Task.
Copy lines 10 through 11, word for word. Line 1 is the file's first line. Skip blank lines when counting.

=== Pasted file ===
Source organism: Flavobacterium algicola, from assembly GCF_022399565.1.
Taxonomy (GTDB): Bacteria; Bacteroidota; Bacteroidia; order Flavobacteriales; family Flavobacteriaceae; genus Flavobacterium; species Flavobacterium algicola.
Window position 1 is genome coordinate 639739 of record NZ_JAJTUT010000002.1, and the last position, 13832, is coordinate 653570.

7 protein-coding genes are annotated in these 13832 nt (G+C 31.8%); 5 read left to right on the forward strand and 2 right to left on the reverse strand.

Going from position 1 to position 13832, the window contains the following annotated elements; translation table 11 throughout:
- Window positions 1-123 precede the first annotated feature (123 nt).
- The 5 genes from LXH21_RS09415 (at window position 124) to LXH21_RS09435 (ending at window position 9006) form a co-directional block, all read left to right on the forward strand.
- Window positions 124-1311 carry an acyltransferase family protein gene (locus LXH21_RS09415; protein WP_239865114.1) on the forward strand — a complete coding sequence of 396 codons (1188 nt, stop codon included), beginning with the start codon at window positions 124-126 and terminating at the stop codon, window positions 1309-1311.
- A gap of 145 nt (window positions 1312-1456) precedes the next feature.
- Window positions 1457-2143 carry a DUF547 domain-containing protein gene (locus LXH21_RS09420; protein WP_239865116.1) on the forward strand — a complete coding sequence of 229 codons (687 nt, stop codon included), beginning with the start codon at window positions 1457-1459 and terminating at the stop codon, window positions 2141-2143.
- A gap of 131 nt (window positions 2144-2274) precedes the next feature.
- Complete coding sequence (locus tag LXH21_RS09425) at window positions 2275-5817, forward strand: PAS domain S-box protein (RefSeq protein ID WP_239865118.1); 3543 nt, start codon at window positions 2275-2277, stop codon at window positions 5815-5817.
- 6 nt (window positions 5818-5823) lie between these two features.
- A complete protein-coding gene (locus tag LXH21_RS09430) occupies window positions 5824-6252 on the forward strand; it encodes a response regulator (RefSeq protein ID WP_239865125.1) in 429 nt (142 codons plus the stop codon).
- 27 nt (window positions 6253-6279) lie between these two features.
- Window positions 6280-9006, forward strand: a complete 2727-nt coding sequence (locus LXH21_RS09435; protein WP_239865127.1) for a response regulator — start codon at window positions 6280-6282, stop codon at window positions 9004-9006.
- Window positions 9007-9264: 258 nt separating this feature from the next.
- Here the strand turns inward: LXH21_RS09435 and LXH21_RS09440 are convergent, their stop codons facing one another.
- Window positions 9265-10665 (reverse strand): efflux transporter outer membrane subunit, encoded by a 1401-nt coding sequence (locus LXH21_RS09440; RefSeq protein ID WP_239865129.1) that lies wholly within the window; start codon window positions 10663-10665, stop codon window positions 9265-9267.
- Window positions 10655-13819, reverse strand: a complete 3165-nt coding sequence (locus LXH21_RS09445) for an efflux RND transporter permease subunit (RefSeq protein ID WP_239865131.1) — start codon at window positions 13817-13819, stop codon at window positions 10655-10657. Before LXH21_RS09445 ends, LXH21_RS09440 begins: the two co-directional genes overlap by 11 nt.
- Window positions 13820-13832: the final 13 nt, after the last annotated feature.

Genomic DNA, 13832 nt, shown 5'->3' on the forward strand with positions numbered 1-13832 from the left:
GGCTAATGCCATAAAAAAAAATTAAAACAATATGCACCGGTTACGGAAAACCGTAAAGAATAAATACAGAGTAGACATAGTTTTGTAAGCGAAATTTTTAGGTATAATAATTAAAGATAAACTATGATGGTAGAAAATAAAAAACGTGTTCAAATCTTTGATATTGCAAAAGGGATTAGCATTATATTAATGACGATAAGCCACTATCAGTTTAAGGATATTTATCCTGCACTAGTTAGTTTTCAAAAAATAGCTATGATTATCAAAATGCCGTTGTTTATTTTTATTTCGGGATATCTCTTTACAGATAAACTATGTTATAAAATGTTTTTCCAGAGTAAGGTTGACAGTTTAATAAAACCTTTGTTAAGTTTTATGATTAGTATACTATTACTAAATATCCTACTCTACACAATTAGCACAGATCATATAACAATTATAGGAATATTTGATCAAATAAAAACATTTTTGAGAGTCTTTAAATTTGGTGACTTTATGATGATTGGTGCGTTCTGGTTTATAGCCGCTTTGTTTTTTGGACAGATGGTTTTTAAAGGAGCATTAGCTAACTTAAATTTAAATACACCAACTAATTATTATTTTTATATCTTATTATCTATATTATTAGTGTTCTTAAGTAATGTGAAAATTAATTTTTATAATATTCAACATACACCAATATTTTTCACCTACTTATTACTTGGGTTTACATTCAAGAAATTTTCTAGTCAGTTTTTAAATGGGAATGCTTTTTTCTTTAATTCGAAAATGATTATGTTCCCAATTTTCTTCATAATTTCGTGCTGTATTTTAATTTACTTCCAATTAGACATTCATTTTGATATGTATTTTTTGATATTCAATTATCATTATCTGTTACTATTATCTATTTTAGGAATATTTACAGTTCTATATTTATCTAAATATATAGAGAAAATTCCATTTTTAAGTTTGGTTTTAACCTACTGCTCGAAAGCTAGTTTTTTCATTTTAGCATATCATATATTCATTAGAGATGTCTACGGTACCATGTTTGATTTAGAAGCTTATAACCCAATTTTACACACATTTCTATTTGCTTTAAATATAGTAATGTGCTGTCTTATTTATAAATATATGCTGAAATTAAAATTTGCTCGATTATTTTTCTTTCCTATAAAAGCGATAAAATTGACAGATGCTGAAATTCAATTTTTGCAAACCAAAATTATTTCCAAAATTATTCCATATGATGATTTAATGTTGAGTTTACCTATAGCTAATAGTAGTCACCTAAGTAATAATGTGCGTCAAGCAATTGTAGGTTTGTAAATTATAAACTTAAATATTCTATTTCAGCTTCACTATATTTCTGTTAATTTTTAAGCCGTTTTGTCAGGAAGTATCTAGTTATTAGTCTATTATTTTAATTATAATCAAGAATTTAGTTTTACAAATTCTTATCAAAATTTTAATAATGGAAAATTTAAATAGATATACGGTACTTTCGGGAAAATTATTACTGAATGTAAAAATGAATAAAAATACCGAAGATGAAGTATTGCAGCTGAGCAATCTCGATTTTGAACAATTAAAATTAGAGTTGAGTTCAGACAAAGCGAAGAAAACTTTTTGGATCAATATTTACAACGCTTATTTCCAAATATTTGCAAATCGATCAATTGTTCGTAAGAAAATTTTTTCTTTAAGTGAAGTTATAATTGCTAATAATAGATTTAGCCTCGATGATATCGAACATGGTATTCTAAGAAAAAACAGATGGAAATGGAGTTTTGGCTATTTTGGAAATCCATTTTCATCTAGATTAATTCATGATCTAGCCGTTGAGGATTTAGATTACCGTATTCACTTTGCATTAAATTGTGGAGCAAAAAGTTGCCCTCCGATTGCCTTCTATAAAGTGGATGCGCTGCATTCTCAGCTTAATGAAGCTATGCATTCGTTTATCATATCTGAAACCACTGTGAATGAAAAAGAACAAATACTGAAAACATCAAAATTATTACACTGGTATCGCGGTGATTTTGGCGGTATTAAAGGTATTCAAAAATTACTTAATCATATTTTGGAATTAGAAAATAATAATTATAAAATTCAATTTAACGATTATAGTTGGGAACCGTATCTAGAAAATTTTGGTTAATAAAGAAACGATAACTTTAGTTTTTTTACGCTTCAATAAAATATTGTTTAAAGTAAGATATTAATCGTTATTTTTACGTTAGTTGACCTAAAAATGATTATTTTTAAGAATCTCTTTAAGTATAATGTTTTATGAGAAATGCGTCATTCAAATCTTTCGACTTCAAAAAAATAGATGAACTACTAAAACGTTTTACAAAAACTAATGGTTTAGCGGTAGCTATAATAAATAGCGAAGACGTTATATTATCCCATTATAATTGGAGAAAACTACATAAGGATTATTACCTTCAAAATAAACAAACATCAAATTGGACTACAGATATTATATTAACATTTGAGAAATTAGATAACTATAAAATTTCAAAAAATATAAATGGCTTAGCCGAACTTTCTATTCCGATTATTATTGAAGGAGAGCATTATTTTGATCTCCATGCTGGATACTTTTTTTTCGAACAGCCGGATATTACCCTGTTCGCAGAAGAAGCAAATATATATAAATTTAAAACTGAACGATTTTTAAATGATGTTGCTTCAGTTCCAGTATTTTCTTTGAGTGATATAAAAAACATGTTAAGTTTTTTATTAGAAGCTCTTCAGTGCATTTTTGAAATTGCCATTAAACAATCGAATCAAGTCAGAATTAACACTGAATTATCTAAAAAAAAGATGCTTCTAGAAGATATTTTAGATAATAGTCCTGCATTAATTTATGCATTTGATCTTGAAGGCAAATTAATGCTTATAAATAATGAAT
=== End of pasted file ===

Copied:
- Window positions 1457-2143 carry a DUF547 domain-containing protein gene (locus LXH21_RS09420; protein WP_239865116.1) on the forward strand — a complete coding sequence of 229 codons (687 nt, stop codon included), beginning with the start codon at window positions 1457-1459 and terminating at the stop codon, window positions 2141-2143.
- A gap of 131 nt (window positions 2144-2274) precedes the next feature.